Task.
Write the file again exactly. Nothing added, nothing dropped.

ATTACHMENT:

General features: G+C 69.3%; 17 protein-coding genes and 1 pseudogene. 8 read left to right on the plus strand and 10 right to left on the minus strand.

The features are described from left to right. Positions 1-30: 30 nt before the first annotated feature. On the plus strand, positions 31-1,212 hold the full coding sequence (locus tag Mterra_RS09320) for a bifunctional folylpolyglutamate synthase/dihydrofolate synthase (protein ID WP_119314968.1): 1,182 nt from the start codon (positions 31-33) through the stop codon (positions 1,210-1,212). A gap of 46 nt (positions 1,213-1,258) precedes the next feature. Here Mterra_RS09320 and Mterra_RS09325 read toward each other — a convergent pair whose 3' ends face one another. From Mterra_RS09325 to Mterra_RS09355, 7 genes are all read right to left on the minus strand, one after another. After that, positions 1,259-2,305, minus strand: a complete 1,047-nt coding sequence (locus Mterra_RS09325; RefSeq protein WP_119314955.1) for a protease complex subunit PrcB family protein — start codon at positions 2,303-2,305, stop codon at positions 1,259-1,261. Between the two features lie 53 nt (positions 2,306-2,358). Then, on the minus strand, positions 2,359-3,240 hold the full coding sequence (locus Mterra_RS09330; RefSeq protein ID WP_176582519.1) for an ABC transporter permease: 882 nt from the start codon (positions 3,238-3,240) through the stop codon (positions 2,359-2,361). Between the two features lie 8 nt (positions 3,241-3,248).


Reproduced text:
General features: G+C 69.3%; 17 protein-coding genes and 1 pseudogene. 8 read left to right on the plus strand and 10 right to left on the minus strand.

The features are described from left to right. Positions 1-30: 30 nt before the first annotated feature. On the plus strand, positions 31-1,212 hold the full coding sequence (locus tag Mterra_RS09320) for a bifunctional folylpolyglutamate synthase/dihydrofolate synthase (protein ID WP_119314968.1): 1,182 nt from the start codon (positions 31-33) through the stop codon (positions 1,210-1,212). A gap of 46 nt (positions 1,213-1,258) precedes the next feature. Here Mterra_RS09320 and Mterra_RS09325 read toward each other — a convergent pair whose 3' ends face one another. From Mterra_RS09325 to Mterra_RS09355, 7 genes are all read right to left on the minus strand, one after another. After that, positions 1,259-2,305, minus strand: a complete 1,047-nt coding sequence (locus Mterra_RS09325; RefSeq protein WP_119314955.1) for a protease complex subunit PrcB family protein — start codon at positions 2,303-2,305, stop codon at positions 1,259-1,261. Between the two features lie 53 nt (positions 2,306-2,358). Then, on the minus strand, positions 2,359-3,240 hold the full coding sequence (locus Mterra_RS09330; RefSeq protein ID WP_176582519.1) for an ABC transporter permease: 882 nt from the start codon (positions 3,238-3,240) through the stop codon (positions 2,359-2,361). Between the two features lie 8 nt (positions 3,241-3,248).